There isn’t much to say about the weather in the Deep South, unfortunately. A cold front is set to move through the region this weekend, dropping temperatures down about 10 degrees again and making the air outside seem truly fall-like. However, it is going to be a dry cold front. Nothing has changed as far as rain is concerned; there is none predicted as far as the forecasts are made. The Weather Service in Jackson has begun issuing fire weather products for the state, and the office out of Birmingham has issued red flag warnings. Burn bans are also in effect for large areas, though it’s highly inadvisable to burn even if you aren’t officially under a ban. It’s hard to believe that within a half a day’s drive, the Carolinas are getting drenched with the rainfall of a trough and the remains of Tropical Storm Nicole entrained into the cyclone, while we in the Deep South are now officially under drought conditions.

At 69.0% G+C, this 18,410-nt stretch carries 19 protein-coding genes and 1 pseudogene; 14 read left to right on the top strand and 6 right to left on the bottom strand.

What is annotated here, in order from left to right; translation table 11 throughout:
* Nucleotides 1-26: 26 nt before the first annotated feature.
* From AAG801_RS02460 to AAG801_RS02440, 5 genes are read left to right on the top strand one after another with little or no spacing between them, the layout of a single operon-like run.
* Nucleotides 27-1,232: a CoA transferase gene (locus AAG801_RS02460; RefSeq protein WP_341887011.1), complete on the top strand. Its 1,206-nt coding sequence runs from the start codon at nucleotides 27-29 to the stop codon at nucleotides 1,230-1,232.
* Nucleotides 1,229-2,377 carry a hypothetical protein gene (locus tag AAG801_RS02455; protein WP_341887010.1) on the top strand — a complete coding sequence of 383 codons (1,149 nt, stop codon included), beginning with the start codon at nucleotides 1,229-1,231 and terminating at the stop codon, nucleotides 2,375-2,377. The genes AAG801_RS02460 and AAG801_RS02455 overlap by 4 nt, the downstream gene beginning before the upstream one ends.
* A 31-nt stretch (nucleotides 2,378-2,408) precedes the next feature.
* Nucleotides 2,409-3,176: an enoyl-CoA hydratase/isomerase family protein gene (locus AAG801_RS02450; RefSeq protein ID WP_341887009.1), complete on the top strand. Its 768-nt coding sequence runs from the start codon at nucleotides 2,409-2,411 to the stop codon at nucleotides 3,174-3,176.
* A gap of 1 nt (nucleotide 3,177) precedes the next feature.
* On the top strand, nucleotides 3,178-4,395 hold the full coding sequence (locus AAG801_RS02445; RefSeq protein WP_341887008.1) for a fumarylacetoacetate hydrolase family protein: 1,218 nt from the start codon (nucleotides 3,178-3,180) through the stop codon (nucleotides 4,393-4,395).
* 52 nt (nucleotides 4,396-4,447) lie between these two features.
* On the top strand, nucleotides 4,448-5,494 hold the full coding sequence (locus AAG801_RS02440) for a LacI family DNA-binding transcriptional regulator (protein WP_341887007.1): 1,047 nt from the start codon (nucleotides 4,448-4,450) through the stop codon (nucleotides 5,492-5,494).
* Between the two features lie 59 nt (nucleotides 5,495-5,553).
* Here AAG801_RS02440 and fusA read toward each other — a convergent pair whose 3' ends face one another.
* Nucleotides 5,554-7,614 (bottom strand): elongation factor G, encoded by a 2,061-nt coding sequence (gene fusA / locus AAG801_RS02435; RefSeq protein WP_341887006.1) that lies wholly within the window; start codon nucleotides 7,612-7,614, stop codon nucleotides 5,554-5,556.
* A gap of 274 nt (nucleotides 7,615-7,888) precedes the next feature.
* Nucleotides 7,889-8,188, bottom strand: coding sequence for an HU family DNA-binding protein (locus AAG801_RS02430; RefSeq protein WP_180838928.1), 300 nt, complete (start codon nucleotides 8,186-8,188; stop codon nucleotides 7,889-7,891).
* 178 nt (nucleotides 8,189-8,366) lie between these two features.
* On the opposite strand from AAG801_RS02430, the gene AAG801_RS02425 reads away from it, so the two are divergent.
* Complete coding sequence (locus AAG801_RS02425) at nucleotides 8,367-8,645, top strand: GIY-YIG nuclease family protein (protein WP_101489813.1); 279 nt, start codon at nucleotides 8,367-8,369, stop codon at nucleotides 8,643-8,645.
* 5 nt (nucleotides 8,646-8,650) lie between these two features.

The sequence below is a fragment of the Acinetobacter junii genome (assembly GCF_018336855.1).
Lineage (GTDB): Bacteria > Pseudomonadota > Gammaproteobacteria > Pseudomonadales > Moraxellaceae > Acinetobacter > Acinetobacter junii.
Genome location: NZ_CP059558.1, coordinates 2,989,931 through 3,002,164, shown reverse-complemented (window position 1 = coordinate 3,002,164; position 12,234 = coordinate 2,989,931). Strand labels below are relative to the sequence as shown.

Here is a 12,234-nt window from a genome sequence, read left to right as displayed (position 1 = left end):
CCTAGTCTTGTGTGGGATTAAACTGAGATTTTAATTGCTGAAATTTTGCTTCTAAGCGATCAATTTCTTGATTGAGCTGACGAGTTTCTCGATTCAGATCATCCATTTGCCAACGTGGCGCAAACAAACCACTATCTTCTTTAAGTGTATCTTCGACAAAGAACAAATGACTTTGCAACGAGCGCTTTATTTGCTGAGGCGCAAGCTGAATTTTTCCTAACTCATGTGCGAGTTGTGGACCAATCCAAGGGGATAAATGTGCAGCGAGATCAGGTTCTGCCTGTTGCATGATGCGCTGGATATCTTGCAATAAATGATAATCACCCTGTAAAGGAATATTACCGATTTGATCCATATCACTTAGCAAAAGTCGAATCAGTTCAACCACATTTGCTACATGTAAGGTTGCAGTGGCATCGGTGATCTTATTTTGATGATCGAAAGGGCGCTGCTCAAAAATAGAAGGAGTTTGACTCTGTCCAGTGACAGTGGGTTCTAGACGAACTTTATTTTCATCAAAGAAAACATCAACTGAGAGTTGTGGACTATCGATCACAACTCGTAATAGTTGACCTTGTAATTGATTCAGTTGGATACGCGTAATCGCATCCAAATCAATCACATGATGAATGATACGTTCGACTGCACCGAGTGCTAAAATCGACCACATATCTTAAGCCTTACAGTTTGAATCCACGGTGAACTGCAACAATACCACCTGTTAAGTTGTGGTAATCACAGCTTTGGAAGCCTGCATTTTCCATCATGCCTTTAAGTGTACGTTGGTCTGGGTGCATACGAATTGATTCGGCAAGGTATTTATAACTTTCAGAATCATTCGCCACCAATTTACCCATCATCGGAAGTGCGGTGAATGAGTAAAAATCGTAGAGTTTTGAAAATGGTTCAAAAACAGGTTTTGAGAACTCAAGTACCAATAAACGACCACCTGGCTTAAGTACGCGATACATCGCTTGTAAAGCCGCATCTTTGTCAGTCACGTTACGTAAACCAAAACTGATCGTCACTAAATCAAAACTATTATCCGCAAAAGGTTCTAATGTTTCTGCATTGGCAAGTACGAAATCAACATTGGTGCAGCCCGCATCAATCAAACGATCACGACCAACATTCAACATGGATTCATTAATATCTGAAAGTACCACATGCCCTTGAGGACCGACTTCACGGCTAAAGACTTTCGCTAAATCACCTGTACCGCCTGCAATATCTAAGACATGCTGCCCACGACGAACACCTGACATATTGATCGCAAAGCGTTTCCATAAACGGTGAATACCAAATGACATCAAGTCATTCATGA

With the state as parched as this, it’s reaching a point where we will look anywhere for something that might send us some moisture—or at least, that has not yet been eliminated as a contender for doing that. Out in the tropics, there is a new system in the Central Atlantic, 97L, probably one of the last to develop in places like that this year. However, while the track and development of this system are still very much up in the air, the 12Z GFS doesn’t seem particularly interested in the disturbance. It does, in the two-week range, show a big, wet cold-core cyclone coming through the Southeast and finally ending the drought. I am going to keep an eye on this model and see if it retains this feature; the models are beginning to show some skill in long-range forecasts. And besides, hope springs eternal.